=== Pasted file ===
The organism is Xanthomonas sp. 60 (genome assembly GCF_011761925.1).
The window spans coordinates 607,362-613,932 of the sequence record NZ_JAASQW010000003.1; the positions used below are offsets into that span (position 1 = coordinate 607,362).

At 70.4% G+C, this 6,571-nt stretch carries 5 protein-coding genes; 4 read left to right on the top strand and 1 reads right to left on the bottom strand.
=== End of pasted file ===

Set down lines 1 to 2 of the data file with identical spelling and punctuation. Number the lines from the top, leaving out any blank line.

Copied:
The organism is Xanthomonas sp. 60 (genome assembly GCF_011761925.1).
The window spans coordinates 607,362-613,932 of the sequence record NZ_JAASQW010000003.1; the positions used below are offsets into that span (position 1 = coordinate 607,362).